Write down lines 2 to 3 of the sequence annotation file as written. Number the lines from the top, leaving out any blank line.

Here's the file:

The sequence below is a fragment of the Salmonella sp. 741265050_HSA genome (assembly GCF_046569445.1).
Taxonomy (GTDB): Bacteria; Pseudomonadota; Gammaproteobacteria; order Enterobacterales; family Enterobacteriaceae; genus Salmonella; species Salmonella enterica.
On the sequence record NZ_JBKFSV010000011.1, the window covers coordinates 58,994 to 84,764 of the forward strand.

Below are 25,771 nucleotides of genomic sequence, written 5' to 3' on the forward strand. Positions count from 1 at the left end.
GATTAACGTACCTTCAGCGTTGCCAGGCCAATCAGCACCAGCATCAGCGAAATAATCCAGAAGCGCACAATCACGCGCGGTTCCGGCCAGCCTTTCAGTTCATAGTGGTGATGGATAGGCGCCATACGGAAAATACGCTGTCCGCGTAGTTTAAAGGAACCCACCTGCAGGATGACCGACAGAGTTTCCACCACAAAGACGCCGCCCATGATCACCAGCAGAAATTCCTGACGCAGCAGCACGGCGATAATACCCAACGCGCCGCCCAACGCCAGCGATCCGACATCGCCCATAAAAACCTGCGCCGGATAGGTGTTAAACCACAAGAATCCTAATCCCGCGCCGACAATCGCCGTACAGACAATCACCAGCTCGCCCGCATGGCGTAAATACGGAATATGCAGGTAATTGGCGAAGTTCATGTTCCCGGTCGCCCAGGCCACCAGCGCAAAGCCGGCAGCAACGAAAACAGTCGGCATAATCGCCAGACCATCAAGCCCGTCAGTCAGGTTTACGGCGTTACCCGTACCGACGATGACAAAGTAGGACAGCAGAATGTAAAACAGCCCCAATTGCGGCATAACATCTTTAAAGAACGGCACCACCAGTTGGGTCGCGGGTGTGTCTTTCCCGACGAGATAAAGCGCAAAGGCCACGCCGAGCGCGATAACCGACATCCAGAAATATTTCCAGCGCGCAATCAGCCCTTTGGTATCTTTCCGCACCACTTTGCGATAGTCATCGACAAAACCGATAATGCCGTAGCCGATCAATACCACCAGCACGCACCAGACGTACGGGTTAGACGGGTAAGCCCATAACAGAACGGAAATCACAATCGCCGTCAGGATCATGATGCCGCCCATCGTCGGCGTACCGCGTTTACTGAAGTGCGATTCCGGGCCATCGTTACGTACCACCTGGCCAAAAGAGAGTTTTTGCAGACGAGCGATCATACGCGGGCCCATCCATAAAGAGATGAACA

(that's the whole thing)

Taxonomy (GTDB): Bacteria; Pseudomonadota; Gammaproteobacteria; order Enterobacterales; family Enterobacteriaceae; genus Salmonella; species Salmonella enterica.
On the sequence record NZ_JBKFSV010000011.1, the window covers coordinates 58,994 to 84,764 of the forward strand.